Even nowadays, it’s not impossible for a baby to disappear, like Erin did, and grow up unaware of their roots. And for Vicky, with no family left apart from her profoundly handicapped brother, finding her sister comes to mean finding herself, her family, her identity. Family, even when we’ve never met them, are part of who we are. And Vicky does find hers, although ‘Erin’, in one way, no longer exists.

 

For my other character I turned to Mary Higgins Clark – I love her books. She writes about strong women, and although there’s often a man around somewhere in the background, it’s the women who carry the story and propel the action forwards.

The character I’ve chosen is Jenny in A Cry in the Night. She’s head of a one-parent family in New York, where she has a demanding and poorly-paid job which means her two small girls spend their days with a childminder.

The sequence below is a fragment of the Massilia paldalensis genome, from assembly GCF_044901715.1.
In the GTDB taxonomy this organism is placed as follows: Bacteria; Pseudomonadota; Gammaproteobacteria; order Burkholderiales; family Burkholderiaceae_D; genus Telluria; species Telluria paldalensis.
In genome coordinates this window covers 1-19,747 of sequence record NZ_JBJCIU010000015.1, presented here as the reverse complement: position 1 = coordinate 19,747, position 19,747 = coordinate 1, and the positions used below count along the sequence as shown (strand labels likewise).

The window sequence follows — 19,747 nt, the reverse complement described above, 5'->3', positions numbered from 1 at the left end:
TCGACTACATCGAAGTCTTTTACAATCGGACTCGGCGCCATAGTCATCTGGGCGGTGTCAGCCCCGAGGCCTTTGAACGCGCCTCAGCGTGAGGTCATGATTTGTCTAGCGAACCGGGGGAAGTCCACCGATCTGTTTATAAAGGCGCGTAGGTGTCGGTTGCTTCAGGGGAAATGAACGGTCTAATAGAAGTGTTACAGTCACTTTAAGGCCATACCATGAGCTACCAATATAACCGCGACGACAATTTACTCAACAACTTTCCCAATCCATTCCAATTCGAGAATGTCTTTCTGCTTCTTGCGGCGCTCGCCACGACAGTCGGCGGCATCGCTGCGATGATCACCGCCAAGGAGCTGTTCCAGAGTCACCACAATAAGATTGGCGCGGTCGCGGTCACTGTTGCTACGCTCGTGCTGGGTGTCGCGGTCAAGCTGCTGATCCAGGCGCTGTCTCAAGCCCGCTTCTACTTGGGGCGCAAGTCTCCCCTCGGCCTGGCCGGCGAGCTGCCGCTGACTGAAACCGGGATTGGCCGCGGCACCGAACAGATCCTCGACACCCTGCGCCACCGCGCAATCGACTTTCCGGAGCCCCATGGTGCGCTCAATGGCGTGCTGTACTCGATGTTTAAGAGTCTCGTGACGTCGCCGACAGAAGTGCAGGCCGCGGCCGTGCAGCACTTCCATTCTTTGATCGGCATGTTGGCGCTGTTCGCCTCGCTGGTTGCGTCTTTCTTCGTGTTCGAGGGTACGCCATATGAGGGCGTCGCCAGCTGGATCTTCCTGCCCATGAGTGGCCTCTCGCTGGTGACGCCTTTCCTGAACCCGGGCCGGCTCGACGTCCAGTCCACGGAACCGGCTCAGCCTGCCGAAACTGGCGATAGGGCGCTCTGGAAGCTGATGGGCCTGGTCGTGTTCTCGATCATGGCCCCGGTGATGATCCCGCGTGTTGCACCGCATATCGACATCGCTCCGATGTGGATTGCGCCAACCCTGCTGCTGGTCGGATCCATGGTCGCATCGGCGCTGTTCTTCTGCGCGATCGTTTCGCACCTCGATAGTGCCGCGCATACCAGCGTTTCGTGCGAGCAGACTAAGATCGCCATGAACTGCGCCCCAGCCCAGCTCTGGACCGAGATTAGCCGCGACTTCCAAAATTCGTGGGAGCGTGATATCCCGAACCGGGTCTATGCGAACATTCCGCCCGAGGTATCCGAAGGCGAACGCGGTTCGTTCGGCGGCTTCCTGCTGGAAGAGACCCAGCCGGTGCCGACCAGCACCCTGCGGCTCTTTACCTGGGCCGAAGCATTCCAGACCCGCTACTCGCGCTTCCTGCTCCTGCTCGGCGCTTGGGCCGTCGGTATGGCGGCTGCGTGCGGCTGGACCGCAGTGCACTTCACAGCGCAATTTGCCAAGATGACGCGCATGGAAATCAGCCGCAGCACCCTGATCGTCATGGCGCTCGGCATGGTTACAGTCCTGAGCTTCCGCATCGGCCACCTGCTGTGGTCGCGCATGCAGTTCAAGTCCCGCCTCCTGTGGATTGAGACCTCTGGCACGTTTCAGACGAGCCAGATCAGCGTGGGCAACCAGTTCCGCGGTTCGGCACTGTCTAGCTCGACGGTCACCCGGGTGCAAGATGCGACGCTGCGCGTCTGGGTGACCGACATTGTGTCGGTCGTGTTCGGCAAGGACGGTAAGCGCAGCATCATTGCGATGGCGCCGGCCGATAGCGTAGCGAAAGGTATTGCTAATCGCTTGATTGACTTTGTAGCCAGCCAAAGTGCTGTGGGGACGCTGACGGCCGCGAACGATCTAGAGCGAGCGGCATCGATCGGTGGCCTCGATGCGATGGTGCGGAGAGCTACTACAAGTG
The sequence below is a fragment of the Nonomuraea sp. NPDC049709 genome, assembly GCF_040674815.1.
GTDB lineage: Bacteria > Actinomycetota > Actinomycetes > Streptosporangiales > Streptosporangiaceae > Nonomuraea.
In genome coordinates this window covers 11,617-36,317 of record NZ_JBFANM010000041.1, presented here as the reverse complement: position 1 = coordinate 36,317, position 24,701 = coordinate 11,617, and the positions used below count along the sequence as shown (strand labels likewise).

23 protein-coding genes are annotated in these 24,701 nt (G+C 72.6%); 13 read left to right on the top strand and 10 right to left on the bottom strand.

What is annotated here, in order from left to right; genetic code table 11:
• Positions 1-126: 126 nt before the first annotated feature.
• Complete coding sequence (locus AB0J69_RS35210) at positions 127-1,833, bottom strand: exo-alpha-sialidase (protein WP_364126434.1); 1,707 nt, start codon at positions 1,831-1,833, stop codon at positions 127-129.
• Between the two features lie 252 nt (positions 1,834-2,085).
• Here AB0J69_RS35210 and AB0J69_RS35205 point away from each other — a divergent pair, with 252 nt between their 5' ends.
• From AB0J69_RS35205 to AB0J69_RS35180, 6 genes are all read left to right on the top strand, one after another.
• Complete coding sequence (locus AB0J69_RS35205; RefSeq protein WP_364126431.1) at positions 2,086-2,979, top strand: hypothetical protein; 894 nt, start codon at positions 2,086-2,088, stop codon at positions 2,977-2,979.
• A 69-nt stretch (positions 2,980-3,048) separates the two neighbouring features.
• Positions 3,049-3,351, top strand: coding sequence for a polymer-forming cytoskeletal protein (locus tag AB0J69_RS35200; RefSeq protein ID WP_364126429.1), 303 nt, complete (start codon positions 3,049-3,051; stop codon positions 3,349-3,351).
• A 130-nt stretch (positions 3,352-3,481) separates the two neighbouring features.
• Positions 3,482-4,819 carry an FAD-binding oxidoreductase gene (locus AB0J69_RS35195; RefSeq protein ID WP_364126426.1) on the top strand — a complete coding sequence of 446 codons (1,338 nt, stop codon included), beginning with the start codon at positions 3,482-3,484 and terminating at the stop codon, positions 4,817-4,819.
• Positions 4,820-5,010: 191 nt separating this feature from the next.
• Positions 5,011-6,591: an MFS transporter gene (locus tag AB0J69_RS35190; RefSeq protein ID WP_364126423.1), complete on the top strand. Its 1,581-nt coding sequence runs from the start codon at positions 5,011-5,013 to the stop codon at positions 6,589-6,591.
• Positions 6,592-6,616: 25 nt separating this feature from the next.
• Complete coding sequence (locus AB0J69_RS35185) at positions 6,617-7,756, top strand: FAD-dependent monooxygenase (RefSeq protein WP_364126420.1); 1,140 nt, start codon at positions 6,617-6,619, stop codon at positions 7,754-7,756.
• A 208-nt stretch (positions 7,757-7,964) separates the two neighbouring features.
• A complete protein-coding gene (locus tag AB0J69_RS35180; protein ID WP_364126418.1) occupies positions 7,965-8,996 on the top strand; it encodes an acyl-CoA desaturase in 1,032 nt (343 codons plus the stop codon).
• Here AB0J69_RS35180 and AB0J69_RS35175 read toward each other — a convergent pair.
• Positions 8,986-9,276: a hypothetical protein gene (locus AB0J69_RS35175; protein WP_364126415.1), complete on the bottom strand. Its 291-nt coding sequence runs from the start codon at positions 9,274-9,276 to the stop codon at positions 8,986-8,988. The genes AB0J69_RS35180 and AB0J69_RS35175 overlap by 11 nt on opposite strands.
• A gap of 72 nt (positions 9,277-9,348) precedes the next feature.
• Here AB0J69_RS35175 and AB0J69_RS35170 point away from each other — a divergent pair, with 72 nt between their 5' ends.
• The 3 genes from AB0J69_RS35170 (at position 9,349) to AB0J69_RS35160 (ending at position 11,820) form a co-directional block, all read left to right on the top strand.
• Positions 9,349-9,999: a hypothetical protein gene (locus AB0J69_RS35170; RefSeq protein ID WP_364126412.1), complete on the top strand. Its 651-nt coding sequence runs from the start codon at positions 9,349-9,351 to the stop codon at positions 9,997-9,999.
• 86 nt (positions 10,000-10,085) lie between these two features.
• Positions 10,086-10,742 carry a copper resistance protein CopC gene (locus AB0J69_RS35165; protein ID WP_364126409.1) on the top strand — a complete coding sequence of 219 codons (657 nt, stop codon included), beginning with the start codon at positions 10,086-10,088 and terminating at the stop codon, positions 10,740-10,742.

Jenny doesn’t have two pennies to rub together – and then she meets Mr Perfect, Erich Krueger, rich, appealing, and hopelessly in love with her. Or that’s how it seems, anyway, and it isn’t until they’re married and living in a tiny community in the middle of nowhere that Jenny sees what is really going on. When Erich disappears with the little girls, Jenny too is left searching for her family, terrified her girls will come to harm.

 

In the end, both Jenny and Vicky succeed – although success wasn’t what either woman thought it was going to be…

 

* * * *

 

 

 

 

Linda's Links:

 

Website: https://lindahuber.net/

 

 

Twitter:  LindaHuber19          

 

 

Linda on Amazon  

 

Melinda on Amazon 

 

I am delighted to welcome my fellow Sister Scribe, Kitty Wilson, to my blog. After years living in Cornwall, Kitty now lives in Bristol. She writes the popular Cornish Village School series, which is published by Canelo.

 

Take two characters…